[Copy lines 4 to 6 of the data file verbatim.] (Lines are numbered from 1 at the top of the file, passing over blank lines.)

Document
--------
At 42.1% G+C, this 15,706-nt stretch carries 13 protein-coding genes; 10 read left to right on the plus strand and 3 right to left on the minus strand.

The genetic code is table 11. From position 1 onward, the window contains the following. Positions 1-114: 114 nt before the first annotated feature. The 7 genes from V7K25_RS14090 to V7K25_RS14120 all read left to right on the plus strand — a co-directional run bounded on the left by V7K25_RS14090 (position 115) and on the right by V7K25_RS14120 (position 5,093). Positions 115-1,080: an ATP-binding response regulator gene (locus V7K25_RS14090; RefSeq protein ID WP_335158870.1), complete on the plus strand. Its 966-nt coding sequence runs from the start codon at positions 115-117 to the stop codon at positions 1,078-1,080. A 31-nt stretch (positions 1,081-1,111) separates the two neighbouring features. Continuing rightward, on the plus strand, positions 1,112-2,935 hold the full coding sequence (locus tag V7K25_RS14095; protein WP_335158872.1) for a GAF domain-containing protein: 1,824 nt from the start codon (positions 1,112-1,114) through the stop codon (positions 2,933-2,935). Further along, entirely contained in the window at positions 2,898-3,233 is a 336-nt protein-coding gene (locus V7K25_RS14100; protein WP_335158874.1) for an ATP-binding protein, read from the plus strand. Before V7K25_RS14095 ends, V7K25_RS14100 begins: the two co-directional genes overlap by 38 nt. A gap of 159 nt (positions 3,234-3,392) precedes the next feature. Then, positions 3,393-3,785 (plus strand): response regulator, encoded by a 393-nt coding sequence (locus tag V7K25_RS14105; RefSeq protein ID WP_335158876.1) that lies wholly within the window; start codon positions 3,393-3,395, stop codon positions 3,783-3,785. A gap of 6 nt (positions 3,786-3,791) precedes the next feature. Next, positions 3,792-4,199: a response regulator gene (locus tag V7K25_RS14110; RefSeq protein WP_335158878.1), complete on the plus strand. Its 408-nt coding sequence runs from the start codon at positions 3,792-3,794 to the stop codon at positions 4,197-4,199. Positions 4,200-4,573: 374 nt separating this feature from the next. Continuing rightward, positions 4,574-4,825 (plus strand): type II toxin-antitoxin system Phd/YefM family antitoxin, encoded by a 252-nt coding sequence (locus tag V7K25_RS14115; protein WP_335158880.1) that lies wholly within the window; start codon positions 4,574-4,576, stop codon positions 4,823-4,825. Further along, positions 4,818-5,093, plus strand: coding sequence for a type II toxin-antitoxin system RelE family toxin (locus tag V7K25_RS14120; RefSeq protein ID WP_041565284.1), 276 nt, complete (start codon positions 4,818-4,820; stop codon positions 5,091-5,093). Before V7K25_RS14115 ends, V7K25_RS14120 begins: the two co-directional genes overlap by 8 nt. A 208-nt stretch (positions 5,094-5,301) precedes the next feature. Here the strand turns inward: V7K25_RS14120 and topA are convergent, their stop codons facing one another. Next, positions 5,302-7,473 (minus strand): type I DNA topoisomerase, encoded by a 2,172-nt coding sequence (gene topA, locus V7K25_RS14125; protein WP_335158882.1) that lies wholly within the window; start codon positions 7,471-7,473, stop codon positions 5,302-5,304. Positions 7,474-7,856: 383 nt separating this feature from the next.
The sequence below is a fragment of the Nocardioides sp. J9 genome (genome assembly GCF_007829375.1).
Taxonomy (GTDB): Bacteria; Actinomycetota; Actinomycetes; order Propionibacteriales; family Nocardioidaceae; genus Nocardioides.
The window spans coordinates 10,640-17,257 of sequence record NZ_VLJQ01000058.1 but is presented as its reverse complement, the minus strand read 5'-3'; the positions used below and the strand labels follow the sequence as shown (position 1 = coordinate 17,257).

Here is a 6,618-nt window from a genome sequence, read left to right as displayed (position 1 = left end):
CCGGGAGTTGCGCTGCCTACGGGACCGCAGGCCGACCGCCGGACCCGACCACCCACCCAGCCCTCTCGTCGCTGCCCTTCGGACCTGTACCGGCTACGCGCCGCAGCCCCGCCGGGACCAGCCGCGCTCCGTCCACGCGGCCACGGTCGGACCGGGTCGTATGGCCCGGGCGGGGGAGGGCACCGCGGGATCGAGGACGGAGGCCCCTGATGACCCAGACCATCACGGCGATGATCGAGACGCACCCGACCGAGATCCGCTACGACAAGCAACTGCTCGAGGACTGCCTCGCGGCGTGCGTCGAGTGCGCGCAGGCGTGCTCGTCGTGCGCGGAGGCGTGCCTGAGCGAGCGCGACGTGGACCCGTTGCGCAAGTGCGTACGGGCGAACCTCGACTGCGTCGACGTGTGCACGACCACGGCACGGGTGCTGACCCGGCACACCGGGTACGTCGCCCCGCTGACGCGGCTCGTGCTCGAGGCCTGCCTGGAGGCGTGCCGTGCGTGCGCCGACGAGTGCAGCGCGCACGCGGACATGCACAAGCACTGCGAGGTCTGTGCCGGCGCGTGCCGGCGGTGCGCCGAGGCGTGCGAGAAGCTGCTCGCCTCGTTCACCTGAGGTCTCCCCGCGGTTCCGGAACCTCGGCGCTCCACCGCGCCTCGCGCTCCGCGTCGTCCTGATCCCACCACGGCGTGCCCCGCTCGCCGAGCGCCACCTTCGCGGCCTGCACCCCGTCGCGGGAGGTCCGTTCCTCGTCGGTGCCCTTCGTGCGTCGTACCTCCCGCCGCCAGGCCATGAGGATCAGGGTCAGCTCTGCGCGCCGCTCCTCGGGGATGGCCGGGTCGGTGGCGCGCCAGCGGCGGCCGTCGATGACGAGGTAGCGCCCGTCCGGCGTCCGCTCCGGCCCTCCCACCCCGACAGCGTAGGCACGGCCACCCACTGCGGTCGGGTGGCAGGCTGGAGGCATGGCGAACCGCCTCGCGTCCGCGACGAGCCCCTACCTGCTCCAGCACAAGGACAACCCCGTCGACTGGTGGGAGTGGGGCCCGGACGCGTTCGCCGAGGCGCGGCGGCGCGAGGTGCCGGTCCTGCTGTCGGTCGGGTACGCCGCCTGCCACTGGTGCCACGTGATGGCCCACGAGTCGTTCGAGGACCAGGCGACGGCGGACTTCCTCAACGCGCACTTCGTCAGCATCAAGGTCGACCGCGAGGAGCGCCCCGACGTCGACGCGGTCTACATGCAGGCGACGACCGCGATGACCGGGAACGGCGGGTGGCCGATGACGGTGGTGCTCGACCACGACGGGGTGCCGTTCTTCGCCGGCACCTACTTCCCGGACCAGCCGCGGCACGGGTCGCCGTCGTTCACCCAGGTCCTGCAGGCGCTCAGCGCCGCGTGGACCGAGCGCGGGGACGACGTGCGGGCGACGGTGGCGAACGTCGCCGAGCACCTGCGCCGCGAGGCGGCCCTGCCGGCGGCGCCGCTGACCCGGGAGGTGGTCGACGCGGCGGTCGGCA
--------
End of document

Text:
Taxonomy (GTDB): Bacteria; Actinomycetota; Actinomycetes; order Propionibacteriales; family Nocardioidaceae; genus Nocardioides.
The window spans coordinates 10,640-17,257 of sequence record NZ_VLJQ01000058.1 but is presented as its reverse complement, the minus strand read 5'-3'; the positions used below and the strand labels follow the sequence as shown (position 1 = coordinate 17,257).

Here is a 6,618-nt window from a genome sequence, read left to right as displayed (position 1 = left end):